In my last post, I talked about why leaves change color in the fall. But as I wandered my local woods this October, another question came to me. Why do different trees turn different colors?
In my last post, I talked about why leaves change color in the fall. But as I wandered my local woods this October, another question came to me. Why do different trees turn different colors? Quaking aspen reliably turns a golden yellow. Sugar maple gets more of an orange hue. And red maple—as its name suggests—turns a bold scarlet.
What’s up with that?
It comes down to three different chemicals found inside leaves: chlorophyll, carotene, and anthocyanins.
I talked about chlorophyll in my last post. It’s a green pigment, and it’s what plants use to absorb sunlight and convert carbon dioxide into sugar the plant can use to grow. In the fall, plants stop producing chlorophyll, and as it breaks down, other colors show through.
Those other colors come from different pigments, and the big two are carotene and anthocyanin. Carotene gives us the bright yellows and oranges (think “carrots”). Most plant leaves have carotene in them, and it’s present in pretty constant levels throughout the year. As a result, there’s little difference from one fall to another in how intense the yellows and oranges are.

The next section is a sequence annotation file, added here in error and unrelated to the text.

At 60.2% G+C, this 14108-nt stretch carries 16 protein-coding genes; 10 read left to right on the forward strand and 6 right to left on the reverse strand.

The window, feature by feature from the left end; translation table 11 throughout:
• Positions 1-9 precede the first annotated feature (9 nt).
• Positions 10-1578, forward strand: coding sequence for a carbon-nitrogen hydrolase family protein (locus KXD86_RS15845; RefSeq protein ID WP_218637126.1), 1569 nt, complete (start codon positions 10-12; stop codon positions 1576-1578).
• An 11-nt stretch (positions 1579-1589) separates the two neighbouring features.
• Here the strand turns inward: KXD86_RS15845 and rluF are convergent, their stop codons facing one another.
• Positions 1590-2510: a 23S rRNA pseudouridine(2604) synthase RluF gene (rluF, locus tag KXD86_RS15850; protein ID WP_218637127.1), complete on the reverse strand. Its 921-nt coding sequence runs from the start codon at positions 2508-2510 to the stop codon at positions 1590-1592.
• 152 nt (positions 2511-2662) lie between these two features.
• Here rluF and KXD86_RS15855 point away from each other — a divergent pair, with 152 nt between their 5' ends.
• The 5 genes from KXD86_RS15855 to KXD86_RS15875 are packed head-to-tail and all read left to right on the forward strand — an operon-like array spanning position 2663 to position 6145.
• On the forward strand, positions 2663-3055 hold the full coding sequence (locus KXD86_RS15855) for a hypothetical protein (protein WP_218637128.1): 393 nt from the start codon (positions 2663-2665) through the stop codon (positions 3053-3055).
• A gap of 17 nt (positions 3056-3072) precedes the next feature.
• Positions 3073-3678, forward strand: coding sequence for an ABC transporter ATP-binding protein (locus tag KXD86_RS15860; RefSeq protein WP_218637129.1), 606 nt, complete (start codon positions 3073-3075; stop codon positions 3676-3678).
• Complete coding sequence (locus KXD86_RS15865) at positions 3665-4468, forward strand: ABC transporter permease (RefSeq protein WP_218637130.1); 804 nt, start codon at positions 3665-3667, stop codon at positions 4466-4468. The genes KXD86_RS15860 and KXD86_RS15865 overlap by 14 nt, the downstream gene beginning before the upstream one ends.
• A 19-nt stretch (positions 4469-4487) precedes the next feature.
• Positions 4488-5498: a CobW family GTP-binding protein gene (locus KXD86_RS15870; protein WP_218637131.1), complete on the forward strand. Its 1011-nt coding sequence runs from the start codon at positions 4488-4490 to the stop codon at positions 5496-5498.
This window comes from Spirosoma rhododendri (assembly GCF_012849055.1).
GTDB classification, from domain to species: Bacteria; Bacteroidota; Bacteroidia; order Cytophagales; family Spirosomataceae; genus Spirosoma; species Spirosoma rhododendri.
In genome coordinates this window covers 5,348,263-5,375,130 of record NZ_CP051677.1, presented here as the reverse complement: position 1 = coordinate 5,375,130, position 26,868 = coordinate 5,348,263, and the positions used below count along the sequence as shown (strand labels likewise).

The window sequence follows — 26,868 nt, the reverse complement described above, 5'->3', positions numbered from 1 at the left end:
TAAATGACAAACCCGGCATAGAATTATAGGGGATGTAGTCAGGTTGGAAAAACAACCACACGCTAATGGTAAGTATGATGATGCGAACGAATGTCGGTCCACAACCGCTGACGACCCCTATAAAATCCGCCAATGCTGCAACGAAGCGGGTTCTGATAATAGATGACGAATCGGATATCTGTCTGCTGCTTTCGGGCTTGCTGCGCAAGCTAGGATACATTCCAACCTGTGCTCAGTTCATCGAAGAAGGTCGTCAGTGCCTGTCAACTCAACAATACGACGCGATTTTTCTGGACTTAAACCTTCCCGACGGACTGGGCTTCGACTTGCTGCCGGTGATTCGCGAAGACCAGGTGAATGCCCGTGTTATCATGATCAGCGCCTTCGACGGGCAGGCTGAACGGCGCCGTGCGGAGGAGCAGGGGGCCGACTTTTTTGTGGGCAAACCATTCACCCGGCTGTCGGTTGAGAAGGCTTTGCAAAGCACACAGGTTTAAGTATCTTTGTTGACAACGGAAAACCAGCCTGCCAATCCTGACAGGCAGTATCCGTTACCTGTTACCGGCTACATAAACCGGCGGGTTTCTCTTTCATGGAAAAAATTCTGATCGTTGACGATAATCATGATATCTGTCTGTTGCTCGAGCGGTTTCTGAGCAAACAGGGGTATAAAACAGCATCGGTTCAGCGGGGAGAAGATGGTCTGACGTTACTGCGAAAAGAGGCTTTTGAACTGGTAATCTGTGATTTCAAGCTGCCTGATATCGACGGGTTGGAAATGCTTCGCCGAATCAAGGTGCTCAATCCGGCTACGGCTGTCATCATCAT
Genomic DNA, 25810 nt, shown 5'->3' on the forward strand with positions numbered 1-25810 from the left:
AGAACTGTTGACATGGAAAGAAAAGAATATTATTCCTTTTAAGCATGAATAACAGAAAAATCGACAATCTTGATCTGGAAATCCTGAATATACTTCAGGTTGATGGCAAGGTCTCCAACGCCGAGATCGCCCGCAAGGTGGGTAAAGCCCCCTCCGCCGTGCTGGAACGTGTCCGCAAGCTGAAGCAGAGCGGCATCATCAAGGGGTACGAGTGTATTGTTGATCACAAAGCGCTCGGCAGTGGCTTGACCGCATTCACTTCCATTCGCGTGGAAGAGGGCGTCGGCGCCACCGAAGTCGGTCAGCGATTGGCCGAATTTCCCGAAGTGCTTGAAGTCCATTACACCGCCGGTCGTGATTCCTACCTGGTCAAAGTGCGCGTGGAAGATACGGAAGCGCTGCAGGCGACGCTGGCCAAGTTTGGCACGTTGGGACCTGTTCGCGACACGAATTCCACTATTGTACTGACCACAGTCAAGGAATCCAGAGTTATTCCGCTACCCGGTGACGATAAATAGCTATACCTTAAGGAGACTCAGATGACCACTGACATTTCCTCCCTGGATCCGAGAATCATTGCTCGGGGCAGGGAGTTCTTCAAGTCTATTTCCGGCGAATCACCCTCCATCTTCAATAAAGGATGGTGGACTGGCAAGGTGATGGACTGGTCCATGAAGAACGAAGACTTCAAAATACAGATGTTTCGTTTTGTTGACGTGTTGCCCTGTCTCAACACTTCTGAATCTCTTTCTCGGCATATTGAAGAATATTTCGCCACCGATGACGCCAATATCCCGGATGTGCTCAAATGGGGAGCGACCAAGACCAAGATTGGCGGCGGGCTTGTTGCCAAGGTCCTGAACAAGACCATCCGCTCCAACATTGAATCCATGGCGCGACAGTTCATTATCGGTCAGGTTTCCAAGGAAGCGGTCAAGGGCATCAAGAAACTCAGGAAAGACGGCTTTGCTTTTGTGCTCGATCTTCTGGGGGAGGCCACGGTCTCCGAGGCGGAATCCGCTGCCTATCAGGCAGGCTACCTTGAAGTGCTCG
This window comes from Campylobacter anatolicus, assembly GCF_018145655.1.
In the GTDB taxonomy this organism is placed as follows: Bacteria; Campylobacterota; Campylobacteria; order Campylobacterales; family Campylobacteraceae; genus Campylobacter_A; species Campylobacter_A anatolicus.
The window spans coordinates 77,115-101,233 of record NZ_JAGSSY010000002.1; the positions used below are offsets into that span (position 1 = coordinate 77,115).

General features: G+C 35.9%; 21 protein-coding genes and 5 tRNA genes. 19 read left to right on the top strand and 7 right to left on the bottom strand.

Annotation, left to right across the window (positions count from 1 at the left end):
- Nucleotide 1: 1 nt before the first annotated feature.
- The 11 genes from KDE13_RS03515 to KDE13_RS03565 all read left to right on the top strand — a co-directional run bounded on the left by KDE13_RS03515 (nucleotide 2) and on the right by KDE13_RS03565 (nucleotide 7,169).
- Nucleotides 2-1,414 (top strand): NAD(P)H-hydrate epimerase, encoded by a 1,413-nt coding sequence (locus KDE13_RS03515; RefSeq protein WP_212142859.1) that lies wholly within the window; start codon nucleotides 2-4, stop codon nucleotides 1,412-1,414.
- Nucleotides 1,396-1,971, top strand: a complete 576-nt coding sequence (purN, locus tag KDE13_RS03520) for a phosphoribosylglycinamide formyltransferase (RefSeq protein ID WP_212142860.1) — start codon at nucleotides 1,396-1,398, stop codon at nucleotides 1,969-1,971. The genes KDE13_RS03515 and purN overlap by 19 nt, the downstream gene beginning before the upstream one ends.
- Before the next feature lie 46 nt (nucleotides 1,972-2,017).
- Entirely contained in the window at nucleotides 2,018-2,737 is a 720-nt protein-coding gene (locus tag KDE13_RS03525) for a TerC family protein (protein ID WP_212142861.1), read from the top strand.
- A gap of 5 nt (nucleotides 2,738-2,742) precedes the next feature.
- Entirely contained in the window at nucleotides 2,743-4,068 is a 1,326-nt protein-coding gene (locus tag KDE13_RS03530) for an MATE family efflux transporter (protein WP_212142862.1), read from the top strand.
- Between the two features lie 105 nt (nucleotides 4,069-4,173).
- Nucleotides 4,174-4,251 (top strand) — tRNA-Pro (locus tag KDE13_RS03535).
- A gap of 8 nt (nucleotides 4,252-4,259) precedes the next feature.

Anthocyanin is different. It’s the pigment that give trees like red maples their astounding red color. But while carotene is always in the leaf, anthocyanin is only produced in the fall. When the tree cuts off its flow of nutrients to the leaf, the leaf is still making some food for the plant in the form of sugar. Anthocyanins form when that sugar reacts with other chemicals inside the leaf.
Here’s the catch though. Those reactions can only occur when the leaf’s sugar concentration is high, and it gets high when the leaf loses moisture. That’s why fall reds vary from year to year. In falls with dry, sunny days and cool (but not freezing) nights, more water evaporates from the leaf. That leads to more concentrated sugars, more reactions making anthocyanin, and ultimately bolder, deeper reds. Get a wet, soggy fall, and the reds will be muted.
But hold on. That still doesn’t explain why some trees turn red while others turn yellow. Why the difference?
It turns out that not all tree species produce anthocyanin, and those that do produce it in different amounts. The species known for their deep red and purple fall colors like red maple, red oak, and sumac produce a lot of anthocyanin, overwhelming the carotene. But our reliably yellow quaking aspen doesn’t make anthocyanin, so the yellow carotene shows through.
Sugar maple (left) and red maple (right) are closely related, but they turn different colors in the fall because red maple leaves produce a lot more anthocyanin than sugar maple leaves do.
That’s a lot of color science, but at the end of the day, what matters is that fall is an excellent time to get outside, walk in the woods, and enjoy the colors.
If you want to preserve those colors, an easy way to do it is to build a plant press. Pressing leaves removes the moisture so they’ll stay intact and colorful long after the season ends.